COVID-19 has caused havoc on the schools across the U.S. In the spring, school districts did whatever they could to provide the tools to students to get through the end of the school year. As schools are starting up around the country this month and next month, the challenge school IT departments are having is how to secure all of the devices distributed to students. Here, we talk to Jake Kouns, CEO and CISO for Risk Based Security, where he leads the company’s technology strategy and is responsible for product vision and leadership in the security industry.
A recent survey conducted among consumers and IT professionals by SecureAge Technology suggests that a majority of these groups believe COVID-19 contact-tracing technologies put individuals' personally identifiable information (PII) at risk. Generally, however, both these groups believed that these types of tools could help mitigate the spread of the disease, and would support a nationwide rollout of the technology in spite of privacy concerns. So, are contact tracing apps a 'necessary evil'? If so, what can be done to make these apps safer to protect PII and the privacy of the public? Here, we talk to Paul Kohler, Chief Technology Officer (CTO) at S3 Consulting.
Hackers working on behalf a foreign government are believed to be behind a highly sophisticated attack into a range of key government networks, including in the Treasury and Commerce Departments, and other agencies. The hackers had free access to their email systems.
For businesses without access to top data/security experts, working remotely during the pandemic has made them a top target for hackers. To discuss cybersecurity best practices businesses can learn from this situation, we talked to Jorge Rey, Kaufman Rossin’s Chief Information Security Officer.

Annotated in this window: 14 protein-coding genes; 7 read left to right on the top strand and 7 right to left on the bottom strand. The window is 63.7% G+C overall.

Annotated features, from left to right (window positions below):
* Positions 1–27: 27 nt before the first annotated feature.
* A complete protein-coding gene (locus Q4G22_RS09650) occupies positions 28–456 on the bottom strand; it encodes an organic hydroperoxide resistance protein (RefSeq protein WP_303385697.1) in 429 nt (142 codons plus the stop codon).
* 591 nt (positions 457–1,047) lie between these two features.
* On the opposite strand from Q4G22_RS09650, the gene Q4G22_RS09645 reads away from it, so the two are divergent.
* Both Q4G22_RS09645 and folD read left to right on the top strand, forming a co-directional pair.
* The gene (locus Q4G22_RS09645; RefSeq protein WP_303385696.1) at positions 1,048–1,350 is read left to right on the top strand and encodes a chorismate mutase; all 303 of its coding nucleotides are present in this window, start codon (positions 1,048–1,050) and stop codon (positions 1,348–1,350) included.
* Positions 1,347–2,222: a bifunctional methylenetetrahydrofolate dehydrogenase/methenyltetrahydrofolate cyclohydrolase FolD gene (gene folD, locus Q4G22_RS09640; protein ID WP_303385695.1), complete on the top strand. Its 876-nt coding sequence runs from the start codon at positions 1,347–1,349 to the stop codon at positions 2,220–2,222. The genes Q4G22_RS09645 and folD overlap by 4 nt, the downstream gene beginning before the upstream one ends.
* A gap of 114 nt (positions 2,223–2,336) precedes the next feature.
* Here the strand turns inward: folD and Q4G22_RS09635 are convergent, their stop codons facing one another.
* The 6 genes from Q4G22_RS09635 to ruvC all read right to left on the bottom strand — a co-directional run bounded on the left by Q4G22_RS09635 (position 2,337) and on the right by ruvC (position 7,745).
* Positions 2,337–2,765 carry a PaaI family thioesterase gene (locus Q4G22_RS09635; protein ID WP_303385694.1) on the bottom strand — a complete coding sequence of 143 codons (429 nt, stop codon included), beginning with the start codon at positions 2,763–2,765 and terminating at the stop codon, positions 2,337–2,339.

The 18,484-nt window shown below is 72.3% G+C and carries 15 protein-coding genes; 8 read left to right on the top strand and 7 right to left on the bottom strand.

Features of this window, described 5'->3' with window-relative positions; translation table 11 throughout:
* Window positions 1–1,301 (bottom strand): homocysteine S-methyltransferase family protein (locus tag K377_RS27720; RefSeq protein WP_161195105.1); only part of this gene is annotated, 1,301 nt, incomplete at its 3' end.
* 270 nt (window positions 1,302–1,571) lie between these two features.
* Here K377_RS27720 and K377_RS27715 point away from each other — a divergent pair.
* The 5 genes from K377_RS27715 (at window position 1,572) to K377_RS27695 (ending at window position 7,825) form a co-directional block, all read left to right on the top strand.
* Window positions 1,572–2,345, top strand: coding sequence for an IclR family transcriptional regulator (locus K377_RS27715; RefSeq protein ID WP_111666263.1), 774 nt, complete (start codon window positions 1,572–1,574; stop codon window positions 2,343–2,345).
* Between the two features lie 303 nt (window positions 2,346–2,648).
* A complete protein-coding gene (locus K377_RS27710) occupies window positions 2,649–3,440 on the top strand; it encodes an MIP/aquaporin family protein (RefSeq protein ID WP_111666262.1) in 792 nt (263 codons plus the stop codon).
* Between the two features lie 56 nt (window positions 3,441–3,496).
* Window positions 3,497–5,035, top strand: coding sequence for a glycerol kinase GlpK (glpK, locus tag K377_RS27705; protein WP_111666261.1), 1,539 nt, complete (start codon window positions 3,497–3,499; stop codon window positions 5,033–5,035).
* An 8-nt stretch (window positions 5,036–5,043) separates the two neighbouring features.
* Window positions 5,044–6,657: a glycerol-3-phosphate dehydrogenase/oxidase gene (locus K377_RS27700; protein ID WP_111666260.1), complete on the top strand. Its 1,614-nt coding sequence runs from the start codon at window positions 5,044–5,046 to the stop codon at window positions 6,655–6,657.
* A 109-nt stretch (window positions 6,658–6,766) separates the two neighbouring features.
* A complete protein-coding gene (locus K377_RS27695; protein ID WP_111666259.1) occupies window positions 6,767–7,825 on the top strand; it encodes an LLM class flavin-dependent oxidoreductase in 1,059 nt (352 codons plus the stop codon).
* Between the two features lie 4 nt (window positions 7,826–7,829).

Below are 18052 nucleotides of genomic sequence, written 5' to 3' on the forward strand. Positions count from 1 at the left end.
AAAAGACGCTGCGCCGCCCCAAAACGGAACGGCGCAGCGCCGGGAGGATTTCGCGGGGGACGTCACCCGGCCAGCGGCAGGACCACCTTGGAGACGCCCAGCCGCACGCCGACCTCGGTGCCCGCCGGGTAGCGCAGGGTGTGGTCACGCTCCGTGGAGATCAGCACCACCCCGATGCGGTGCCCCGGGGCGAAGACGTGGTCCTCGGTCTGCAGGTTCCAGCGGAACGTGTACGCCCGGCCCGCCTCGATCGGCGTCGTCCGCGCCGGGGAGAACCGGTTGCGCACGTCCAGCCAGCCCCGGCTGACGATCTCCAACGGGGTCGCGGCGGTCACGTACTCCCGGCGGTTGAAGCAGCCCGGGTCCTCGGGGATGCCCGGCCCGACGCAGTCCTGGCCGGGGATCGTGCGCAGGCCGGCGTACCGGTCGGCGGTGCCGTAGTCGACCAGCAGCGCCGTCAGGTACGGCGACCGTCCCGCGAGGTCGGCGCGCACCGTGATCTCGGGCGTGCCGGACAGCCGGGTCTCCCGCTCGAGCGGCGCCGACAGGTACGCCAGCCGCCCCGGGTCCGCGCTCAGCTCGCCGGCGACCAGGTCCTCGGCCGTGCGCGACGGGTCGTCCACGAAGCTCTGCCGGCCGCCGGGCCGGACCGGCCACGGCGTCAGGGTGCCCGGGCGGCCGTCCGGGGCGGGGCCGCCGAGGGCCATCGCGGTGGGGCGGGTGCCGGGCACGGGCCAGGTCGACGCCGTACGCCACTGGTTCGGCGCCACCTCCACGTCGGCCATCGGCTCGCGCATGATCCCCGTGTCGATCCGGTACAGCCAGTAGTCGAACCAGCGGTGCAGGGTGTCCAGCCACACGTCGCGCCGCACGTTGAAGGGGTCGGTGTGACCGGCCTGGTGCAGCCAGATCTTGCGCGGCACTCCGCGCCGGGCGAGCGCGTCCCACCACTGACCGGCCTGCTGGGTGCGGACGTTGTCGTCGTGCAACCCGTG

Not long ago, most business was conducted within the confines of office walls, that is, until 2020. This year, work as we know it evolved practically overnight, as employees went home with company cell phones, laptops and information, and many have yet to return. Unlike ever before, companies must rely on their people to secure any work-related technology and trust that corporate data and information are safe. But should they? And is their current security strategy adequate? To find out, we talk to Kory Patrick, Risk & Security Solution Executive at TEKsystems.
The IoT Cybersecurity Improvement Act has been officially signed into law. The bipartisan legislation, sponsored by Reps. Robin Kelly, D-Ill., and Will Hurd, R-Texas, and Sens. Mark Warner, D-Va., and Cory Gardner, R-Colo., requires that any IoT device purchased with government money meet minimum security standards.
The risk to the financial sector is extremely high, and due to the high value of financial data, cybercriminals are increasingly targeting customer banking credentials when carrying out attacks. Below, we speak to Robert O'Connor, Chief Information Security Officer (CISO) for Neocova Corporation, about the cybersecurity challenges within financial institutions and best practices to safeguard financial data and prevent attacks.
The National Security Agency (NSA) released a Cybersecurity Advisory on Russian state-sponsored actors exploiting CVE-2020-4006, a command-injection vulnerability in VMware Workspace One Access, Access Connector, Identity Manager, and Identity Manager Connector. The actors were found exploiting this vulnerability to access protected data on affected systems and abuse federated authentication.